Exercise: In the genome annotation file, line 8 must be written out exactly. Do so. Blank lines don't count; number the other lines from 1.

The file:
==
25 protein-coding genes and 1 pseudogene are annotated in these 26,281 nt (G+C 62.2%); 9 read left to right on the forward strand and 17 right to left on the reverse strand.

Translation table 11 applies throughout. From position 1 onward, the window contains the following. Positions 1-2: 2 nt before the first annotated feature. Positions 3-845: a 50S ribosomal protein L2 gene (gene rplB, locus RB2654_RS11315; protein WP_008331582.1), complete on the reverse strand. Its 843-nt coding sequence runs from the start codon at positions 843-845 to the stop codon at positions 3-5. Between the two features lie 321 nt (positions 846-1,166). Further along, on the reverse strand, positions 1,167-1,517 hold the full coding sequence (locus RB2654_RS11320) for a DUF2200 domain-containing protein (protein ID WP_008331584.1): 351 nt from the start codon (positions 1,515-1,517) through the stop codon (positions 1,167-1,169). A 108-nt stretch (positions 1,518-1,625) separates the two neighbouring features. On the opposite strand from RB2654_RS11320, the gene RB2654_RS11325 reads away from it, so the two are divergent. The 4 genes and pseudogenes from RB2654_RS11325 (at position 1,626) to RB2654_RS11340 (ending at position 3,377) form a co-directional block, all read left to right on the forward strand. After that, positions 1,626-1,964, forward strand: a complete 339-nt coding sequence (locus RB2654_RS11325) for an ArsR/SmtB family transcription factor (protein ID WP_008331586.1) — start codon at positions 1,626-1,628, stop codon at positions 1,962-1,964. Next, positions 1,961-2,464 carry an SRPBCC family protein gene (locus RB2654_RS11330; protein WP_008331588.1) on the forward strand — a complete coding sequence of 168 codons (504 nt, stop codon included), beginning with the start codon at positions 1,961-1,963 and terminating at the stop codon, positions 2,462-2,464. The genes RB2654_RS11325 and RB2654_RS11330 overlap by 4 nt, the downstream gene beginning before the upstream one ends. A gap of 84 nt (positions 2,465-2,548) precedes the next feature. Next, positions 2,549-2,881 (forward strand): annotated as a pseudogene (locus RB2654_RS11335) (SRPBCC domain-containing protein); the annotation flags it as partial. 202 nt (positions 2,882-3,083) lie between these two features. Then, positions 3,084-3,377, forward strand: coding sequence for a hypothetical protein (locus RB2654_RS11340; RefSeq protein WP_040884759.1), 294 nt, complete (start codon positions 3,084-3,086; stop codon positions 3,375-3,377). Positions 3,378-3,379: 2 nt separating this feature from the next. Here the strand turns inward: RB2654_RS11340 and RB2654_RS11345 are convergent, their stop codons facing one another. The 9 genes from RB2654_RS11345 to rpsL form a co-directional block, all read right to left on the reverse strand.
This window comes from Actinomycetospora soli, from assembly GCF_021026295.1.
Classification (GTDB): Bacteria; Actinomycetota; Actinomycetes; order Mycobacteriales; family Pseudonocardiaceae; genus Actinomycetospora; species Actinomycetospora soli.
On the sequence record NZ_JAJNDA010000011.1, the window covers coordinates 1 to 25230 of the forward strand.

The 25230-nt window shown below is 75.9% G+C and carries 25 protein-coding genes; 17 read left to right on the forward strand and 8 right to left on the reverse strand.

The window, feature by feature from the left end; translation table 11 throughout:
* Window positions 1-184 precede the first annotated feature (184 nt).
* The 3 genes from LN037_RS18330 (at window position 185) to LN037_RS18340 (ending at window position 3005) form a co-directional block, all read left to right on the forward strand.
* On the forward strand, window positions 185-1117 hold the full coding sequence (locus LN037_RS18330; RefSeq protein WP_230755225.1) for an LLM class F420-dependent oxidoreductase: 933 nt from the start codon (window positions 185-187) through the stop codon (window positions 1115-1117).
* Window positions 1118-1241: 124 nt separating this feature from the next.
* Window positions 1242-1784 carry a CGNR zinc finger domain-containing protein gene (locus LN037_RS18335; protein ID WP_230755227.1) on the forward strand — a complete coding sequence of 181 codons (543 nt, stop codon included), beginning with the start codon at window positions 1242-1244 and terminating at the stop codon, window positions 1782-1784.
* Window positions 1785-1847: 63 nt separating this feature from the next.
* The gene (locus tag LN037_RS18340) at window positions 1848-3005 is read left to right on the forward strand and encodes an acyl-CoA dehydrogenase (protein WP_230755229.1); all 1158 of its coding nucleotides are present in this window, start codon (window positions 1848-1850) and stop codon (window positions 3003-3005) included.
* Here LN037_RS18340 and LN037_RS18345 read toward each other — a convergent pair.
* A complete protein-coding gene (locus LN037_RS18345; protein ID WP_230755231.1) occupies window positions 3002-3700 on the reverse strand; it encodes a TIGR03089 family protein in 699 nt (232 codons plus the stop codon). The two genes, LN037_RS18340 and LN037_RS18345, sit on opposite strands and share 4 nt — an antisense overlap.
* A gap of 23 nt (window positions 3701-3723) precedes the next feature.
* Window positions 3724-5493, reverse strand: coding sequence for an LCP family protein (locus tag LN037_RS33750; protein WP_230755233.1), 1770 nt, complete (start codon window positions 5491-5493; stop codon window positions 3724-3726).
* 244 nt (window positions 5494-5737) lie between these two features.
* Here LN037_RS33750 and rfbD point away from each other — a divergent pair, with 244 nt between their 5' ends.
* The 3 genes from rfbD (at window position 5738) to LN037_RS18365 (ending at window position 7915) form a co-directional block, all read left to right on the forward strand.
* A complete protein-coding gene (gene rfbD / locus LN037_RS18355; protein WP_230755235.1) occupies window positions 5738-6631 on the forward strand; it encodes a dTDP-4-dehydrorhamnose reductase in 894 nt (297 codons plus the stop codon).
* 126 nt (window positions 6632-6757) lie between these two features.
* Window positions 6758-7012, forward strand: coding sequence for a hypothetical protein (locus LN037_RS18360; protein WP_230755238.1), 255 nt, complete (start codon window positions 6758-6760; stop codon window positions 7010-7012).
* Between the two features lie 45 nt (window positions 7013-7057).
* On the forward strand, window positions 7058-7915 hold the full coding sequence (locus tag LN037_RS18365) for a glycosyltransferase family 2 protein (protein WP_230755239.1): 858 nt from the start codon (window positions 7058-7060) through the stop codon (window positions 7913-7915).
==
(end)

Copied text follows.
* Window positions 1-184 precede the first annotated feature (184 nt).